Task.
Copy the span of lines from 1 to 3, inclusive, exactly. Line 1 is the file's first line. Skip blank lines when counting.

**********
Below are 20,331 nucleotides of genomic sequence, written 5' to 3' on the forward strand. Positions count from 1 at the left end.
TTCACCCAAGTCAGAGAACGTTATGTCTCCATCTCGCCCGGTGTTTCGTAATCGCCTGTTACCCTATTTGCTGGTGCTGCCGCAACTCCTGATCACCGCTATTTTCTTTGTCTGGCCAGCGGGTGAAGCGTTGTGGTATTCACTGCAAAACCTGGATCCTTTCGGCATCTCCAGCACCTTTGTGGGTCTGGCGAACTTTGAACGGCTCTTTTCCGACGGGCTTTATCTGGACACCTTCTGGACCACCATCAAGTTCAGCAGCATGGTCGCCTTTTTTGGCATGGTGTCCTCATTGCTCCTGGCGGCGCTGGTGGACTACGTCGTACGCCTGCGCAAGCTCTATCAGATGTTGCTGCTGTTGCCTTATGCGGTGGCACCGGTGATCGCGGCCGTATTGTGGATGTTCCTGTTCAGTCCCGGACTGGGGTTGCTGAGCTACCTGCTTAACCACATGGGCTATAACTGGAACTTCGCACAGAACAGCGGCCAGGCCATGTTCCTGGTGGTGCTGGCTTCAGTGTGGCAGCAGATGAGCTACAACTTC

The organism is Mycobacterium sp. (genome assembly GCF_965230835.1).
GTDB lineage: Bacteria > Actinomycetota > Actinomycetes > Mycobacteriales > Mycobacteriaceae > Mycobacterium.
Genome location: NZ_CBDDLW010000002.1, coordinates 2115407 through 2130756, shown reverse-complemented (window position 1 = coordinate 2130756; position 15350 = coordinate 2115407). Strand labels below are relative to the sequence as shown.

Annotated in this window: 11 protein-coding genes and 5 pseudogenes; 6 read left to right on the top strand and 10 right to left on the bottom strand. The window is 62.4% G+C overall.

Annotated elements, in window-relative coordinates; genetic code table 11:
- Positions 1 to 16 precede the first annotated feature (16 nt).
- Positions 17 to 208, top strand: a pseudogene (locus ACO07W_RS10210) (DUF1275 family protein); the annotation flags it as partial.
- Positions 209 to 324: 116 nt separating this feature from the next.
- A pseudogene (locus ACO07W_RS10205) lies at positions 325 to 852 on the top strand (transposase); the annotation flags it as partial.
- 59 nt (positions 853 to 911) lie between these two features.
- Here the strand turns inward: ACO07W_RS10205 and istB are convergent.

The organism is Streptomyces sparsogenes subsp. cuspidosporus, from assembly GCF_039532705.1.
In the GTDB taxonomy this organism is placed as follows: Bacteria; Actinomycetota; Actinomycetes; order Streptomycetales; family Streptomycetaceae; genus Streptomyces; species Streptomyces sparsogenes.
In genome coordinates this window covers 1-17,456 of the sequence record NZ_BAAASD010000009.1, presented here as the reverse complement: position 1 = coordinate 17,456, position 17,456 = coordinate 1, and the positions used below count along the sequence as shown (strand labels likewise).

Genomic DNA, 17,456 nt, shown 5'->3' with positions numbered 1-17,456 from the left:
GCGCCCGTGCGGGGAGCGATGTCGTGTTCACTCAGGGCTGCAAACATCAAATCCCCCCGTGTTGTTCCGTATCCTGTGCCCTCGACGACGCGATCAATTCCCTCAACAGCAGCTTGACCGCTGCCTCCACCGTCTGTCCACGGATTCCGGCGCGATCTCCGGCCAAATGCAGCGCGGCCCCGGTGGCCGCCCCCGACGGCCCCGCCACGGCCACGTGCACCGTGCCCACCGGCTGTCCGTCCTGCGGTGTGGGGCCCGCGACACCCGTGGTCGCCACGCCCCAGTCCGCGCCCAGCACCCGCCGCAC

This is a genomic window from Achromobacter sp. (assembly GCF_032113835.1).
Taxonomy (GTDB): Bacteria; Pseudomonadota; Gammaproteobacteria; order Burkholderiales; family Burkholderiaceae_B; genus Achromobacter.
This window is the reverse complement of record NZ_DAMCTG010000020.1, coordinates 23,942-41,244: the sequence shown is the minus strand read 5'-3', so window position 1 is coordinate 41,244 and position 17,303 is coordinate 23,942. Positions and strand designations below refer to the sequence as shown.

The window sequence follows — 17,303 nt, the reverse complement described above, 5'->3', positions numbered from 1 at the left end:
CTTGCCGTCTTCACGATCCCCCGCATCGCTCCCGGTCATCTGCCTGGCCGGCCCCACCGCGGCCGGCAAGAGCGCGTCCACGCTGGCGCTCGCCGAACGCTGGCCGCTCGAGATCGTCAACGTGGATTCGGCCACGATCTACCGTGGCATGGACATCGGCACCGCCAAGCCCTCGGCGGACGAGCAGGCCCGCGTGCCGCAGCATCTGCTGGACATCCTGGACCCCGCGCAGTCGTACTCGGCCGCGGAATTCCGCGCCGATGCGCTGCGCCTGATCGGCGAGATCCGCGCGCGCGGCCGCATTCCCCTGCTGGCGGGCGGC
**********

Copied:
Below are 20,331 nucleotides of genomic sequence, written 5' to 3' on the forward strand. Positions count from 1 at the left end.
TTCACCCAAGTCAGAGAACGTTATGTCTCCATCTCGCCCGGTGTTTCGTAATCGCCTGTTACCCTATTTGCTGGTGCTGCCGCAACTCCTGATCACCGCTATTTTCTTTGTCTGGCCAGCGGGTGAAGCGTTGTGGTATTCACTGCAAAACCTGGATCCTTTCGGCATCTCCAGCACCTTTGTGGGTCTGGCGAACTTTGAACGGCTCTTTTCCGACGGGCTTTATCTGGACACCTTCTGGACCACCATCAAGTTCAGCAGCATGGTCGCCTTTTTTGGCATGGTGTCCTCATTGCTCCTGGCGGCGCTGGTGGACTACGTCGTACGCCTGCGCAAGCTCTATCAGATGTTGCTGCTGTTGCCTTATGCGGTGGCACCGGTGATCGCGGCCGTATTGTGGATGTTCCTGTTCAGTCCCGGACTGGGGTTGCTGAGCTACCTGCTTAACCACATGGGCTATAACTGGAACTTCGCACAGAACAGCGGCCAGGCCATGTTCCTGGTGGTGCTGGCTTCAGTGTGGCAGCAGATGAGCTACAACTTC

The organism is Mycobacterium sp. (genome assembly GCF_965230835.1).